New laws mean women’s insurance costs set to soar
Thousands of women in Scotland face sharp increases in the cost of insurance later this year when new rules outlaw the use of gender in calculating premiums. Men will also be affected by the legislation, and experts urge anyone planning on taking out new insurance or buying an annuity over the next year to take the changes into account before acting.
The EU ban on gender discrimination when setting prices for financial services comes into force on 21 December. It is the result of a controversial European Court of Justice judgment in March 2011 that means insurers can no longer charge men and women different premiums on the basis of gender risk differences.
David Gow, a chartered financial planner at Acumen Financial Planning in Edinburgh, said: “At present, insurance companies are allowed to discriminate between the sexes, meaning men pay more for car insurance, largely because younger male drivers are more likely to have a serious accident, but receive a bigger pension when they buy an annuity because of their shorter life expectancy.”
The rules won’t affect existing insurance policies, but they will impact on the pricing of those taken out after 20 December. Women will be hardest-hit in the form of potentially sharp increases in the cost of car, life and protection insurance (such as income protection).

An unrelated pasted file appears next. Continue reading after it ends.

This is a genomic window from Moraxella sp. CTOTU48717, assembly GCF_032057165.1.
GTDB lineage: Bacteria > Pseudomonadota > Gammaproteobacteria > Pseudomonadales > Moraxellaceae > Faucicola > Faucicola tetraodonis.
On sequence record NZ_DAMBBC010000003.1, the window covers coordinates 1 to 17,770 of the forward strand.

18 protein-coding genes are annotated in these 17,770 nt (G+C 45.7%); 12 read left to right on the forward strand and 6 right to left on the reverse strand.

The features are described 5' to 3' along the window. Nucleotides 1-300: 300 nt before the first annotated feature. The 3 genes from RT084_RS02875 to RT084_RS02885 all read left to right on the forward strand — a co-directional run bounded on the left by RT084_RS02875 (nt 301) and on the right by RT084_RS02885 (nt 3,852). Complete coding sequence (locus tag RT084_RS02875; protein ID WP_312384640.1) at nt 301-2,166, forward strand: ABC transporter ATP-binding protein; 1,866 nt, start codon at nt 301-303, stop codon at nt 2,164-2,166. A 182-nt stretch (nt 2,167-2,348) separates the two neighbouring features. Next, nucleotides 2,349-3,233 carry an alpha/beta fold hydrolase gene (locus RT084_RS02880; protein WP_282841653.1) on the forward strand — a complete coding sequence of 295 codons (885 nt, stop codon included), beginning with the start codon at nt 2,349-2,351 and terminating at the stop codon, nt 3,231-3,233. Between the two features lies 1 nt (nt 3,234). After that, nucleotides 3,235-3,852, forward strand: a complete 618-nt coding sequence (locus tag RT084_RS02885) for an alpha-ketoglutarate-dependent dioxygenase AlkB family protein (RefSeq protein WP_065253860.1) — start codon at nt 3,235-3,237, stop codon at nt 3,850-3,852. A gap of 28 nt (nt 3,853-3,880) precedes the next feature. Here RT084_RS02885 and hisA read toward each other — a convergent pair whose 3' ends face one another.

Roger Edwards, proposition director at Edinburgh-based insurer Bright Grey, explained why. “Someone’s gender can currently have quite an impact on the premium they pay for a range of insurance products because insurers know that male and female policyholders can have different accident, mortality and morbidity risks,” he said.
Men will enjoy reduced premiums on some insurance products but they will also suffer fresh reductions in annuity rates.
Some people will be able to make savings by acting before the new rules come into force. For others, it will be a case of finding other ways to reduce their insurance costs. Here are the main products affected by the ruling and who they will affect.
Women could end up paying 10 to 15 per cent more for life insurance as a result of gender pricing ban, according to Edwards. They currently pay lower premiums because they are less likely than men to die early, but that factor must be taken out of the equation under the new rules.
The 10 to 15 per cent estimate could yet prove too conservative as the ruling comes into force at roughly the same time as separate legislation that will increase the amount of tax that insurers have to pay. That could add another 10 per cent to premiums regardless of gender as insurers pass on their increased costs to customers.
Six in ten women don’t currently have life insurance, according to Bright Grey research. If you’re among them but feel you should do something about it, act before December. And remember, the longer you leave it the more expensive it gets.
Edwards said: “Life insurance is probably never going to be top of any woman’s shopping list, but there’s nothing quite like the prospect of a bargain, and that’s effectively what any woman who buys life insurance before 21 December is going to get.”
Women taking out car insurance after 20 December could pay up to 25 per cent more than now, experts predict.